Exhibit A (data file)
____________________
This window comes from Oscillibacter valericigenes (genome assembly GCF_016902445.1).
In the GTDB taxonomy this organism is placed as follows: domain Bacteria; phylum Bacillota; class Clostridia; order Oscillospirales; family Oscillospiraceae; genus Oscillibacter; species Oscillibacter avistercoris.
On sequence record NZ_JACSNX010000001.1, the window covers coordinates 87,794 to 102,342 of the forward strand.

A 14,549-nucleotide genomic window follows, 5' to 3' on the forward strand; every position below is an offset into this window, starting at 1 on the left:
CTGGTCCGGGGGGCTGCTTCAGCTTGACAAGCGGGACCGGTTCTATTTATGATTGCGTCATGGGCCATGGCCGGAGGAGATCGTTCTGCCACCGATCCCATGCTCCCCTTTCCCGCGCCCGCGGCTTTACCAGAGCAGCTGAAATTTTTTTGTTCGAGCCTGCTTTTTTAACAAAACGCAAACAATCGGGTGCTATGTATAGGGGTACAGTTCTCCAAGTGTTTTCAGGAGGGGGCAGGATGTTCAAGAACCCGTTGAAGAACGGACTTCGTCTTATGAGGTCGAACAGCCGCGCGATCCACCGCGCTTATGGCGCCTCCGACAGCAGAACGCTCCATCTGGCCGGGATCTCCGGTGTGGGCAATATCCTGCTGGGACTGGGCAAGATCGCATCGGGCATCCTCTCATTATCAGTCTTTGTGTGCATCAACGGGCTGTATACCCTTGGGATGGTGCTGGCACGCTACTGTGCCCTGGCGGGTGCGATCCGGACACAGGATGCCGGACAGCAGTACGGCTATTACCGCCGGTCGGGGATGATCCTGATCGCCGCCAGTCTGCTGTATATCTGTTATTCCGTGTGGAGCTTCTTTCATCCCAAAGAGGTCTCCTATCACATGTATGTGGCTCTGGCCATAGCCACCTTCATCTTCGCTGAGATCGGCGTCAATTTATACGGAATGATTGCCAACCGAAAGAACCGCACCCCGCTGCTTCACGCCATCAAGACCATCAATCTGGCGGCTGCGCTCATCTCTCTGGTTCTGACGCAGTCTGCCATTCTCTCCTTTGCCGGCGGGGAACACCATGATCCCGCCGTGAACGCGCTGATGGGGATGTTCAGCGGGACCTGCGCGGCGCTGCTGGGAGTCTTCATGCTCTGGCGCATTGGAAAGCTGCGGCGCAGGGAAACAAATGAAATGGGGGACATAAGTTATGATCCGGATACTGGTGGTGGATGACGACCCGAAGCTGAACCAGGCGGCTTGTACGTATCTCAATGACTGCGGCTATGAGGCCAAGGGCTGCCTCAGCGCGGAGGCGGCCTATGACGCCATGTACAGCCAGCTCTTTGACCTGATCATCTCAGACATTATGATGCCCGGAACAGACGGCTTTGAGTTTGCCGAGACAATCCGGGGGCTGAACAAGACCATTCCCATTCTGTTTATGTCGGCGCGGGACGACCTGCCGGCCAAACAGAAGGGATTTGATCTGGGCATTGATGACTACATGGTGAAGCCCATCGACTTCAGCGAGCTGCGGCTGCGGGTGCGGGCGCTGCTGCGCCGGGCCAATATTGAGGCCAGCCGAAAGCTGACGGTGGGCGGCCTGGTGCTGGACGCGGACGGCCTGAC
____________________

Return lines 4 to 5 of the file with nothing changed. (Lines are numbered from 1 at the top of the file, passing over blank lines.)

A 14,549-nucleotide genomic window follows, 5' to 3' on the forward strand; every position below is an offset into this window, starting at 1 on the left:
CTGGTCCGGGGGGCTGCTTCAGCTTGACAAGCGGGACCGGTTCTATTTATGATTGCGTCATGGGCCATGGCCGGAGGAGATCGTTCTGCCACCGATCCCATGCTCCCCTTTCCCGCGCCCGCGGCTTTACCAGAGCAGCTGAAATTTTTTTGTTCGAGCCTGCTTTTTTAACAAAACGCAAACAATCGGGTGCTATGTATAGGGGTACAGTTCTCCAAGTGTTTTCAGGAGGGGGCAGGATGTTCAAGAACCCGTTGAAGAACGGACTTCGTCTTATGAGGTCGAACAGCCGCGCGATCCACCGCGCTTATGGCGCCTCCGACAGCAGAACGCTCCATCTGGCCGGGATCTCCGGTGTGGGCAATATCCTGCTGGGACTGGGCAAGATCGCATCGGGCATCCTCTCATTATCAGTCTTTGTGTGCATCAACGGGCTGTATACCCTTGGGATGGTGCTGGCACGCTACTGTGCCCTGGCGGGTGCGATCCGGACACAGGATGCCGGACAGCAGTACGGCTATTACCGCCGGTCGGGGATGATCCTGATCGCCGCCAGTCTGCTGTATATCTGTTATTCCGTGTGGAGCTTCTTTCATCCCAAAGAGGTCTCCTATCACATGTATGTGGCTCTGGCCATAGCCACCTTCATCTTCGCTGAGATCGGCGTCAATTTATACGGAATGATTGCCAACCGAAAGAACCGCACCCCGCTGCTTCACGCCATCAAGACCATCAATCTGGCGGCTGCGCTCATCTCTCTGGTTCTGACGCAGTCTGCCATTCTCTCCTTTGCCGGCGGGGAACACCATGATCCCGCCGTGAACGCGCTGATGGGGATGTTCAGCGGGACCTGCGCGGCGCTGCTGGGAGTCTTCATGCTCTGGCGCATTGGAAAGCTGCGGCGCAGGGAAACAAATGAAATGGGGGACATAAGTTATGATCCGGATACTGGTGGTGGATGACGACCCGAAGCTGAACCAGGCGGCTTGTACGTATCTCAATGACTGCGGCTATGAGGCCAAGGGCTGCCTCAGCGCGGAGGCGGCCTATGACGCCATGTACAGCCAGCTCTTTGACCTGATCATCTCAGACATTATGATGCCCGGAACAGACGGCTTTGAGTTTGCCGAGACAATCCGGGGGCTGAACAAGACCATTCCCATTCTGTTTATGTCGGCGCGGGACGACCTGCCGGCCAAACAGAAGGGATTTGATCTGGGCATTGATGACTACATGGTGAAGCCCATCGACTTCAGCGAGCTGCGGCTGCGGGTGCGGGCGCTGCTGCGCCGGGCCAATATTGAGGCCAGCCGAAAGCTGACGGTGGGCGGCCTGGTGCTGGACGCGGACGGCCTGAC